An Empirical Investigation into Patent Enforcement in Australian Courts
58 Pages Posted: 5 May 2005
The effectiveness of patent protection depends not only on the existence of patent laws on the books, but also on the ability to enforce the rights granted by those laws. In recent years, there has been concern expressed in Australia that courts are providing inadequate protection for patent owners: that they are anti-patent. We argue that there are two fundamental problems with this line of argument. The first is that although it is essentially an empirical issue, the debate has largely been based on anecdotal evidence provided by vested interest groups. Second, many existing studies are critical of the observed low levels of success in patent litigation disputes without properly recognizing that a patent does not provide any guarantee of validity if challenged in a court of law. Given the selection bias, only those cases where validity is highly questionable may actually make it to court. To incorporate these issues into the debate, we have created and analysed a database of all patent enforcement decisions (on both validity and infringement) of Australian courts for the period 1997-2003. We report descriptive statistics on patent litigation including detailed information on the duration of such litigation. Our analysis indicates that, in line with theoretical predictions, patent owners are more likely to have at least some of their claims upheld in both validity and infringement determinations than they are to lose all of their claims.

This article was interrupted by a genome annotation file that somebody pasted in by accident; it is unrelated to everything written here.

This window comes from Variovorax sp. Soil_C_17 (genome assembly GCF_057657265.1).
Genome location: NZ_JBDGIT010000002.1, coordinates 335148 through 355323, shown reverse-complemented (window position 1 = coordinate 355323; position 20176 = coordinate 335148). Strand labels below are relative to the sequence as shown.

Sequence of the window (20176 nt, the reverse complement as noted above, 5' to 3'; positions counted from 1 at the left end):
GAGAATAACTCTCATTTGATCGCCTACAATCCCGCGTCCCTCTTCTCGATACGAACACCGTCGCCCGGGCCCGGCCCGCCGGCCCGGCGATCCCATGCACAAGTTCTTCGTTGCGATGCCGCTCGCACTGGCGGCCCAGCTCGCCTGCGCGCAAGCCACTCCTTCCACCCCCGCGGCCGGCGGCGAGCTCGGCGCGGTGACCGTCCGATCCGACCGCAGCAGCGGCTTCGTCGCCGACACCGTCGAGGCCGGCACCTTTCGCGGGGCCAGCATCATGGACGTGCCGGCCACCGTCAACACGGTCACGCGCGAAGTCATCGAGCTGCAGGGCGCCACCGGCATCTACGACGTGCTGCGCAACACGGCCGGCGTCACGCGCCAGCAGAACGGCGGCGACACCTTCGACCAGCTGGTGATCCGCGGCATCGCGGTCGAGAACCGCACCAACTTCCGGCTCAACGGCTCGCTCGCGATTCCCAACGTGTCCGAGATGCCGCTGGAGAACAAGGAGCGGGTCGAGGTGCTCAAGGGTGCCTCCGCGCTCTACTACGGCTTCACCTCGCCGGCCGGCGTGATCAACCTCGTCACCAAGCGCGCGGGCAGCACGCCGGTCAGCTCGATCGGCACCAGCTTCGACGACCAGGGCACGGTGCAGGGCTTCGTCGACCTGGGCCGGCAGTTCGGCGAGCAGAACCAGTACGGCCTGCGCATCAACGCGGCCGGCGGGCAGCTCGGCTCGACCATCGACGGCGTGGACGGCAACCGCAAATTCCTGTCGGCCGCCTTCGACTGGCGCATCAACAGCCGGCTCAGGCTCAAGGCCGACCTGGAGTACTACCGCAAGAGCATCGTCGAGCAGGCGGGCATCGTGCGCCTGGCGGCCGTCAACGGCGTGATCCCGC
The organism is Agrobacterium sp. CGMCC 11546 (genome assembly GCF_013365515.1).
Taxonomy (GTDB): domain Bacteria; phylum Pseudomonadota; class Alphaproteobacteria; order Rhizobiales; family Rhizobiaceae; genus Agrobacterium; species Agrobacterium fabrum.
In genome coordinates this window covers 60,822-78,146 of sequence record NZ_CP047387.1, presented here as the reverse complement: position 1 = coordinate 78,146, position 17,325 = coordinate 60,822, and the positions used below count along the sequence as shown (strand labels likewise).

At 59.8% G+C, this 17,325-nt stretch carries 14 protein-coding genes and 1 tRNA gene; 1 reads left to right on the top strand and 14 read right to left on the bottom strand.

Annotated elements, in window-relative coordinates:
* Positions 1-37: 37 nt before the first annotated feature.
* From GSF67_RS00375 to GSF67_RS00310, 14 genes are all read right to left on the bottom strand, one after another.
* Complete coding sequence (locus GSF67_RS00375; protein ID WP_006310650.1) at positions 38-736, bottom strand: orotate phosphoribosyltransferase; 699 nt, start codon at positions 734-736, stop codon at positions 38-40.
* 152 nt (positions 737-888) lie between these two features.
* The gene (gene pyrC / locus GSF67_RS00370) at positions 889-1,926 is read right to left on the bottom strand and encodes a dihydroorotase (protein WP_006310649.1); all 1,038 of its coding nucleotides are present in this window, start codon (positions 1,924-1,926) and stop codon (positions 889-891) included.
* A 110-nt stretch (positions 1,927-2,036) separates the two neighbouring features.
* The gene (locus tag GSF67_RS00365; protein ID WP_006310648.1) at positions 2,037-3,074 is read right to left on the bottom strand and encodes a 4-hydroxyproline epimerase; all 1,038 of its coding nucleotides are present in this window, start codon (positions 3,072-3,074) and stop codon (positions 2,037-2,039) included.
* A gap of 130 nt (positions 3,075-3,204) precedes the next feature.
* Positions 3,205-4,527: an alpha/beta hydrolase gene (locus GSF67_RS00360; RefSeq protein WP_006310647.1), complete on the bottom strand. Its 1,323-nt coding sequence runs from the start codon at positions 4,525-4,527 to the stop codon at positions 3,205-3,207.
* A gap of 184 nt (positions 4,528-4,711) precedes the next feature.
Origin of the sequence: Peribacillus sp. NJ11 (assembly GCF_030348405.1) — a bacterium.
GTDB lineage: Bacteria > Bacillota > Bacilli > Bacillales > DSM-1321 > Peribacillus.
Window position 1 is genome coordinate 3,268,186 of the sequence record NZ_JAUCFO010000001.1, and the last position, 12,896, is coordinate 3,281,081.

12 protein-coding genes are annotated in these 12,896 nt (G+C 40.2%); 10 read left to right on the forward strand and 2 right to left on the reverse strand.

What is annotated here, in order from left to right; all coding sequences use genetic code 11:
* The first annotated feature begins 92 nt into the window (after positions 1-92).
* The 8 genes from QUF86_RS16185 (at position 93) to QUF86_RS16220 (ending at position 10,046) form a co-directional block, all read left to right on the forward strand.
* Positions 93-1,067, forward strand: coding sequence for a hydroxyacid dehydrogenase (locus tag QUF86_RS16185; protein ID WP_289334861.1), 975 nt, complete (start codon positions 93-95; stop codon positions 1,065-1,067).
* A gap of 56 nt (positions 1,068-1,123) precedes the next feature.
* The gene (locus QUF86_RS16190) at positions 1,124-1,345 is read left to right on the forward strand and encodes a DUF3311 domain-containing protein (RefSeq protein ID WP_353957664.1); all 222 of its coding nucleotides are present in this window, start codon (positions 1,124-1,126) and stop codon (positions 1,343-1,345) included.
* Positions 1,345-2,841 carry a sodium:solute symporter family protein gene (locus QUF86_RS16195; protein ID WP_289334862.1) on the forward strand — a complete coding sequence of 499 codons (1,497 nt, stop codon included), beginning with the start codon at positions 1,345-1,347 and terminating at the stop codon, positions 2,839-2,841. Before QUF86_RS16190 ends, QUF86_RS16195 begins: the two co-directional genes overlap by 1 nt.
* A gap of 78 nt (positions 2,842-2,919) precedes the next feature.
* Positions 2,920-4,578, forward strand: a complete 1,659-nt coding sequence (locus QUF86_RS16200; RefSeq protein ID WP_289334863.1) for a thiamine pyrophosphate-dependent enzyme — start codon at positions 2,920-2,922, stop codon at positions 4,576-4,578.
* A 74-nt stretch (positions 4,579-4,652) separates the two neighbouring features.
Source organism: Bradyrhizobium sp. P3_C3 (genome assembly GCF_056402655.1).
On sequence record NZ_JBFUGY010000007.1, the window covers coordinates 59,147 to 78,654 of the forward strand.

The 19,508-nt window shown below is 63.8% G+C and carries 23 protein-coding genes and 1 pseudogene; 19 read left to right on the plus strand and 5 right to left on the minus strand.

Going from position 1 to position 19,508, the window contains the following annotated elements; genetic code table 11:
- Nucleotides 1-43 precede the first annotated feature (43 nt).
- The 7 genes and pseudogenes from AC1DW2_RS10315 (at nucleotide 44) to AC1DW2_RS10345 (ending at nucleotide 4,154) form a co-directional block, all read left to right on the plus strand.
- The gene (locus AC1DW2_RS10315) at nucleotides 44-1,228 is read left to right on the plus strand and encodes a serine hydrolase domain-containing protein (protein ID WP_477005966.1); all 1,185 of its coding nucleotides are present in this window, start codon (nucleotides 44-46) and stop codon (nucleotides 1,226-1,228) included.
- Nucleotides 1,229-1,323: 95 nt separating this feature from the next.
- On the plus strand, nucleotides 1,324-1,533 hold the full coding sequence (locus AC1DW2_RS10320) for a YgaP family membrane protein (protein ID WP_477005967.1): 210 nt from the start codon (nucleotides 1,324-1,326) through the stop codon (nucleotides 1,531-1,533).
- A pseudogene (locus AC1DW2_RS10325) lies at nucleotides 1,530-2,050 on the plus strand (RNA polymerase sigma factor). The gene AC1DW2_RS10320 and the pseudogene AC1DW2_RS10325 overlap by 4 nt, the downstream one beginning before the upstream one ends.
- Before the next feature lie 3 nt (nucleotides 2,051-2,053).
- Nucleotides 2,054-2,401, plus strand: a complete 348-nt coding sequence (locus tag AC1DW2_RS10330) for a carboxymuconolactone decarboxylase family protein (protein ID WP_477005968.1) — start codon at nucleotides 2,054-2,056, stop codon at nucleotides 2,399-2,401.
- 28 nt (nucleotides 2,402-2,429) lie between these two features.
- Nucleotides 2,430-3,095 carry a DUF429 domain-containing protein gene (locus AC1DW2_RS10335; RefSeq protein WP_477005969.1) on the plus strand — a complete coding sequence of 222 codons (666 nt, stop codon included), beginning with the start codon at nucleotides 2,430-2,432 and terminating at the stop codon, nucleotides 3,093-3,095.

Keywords: Patents, Dispute resolution, Intellectual property
JEL Classification: K11, O34
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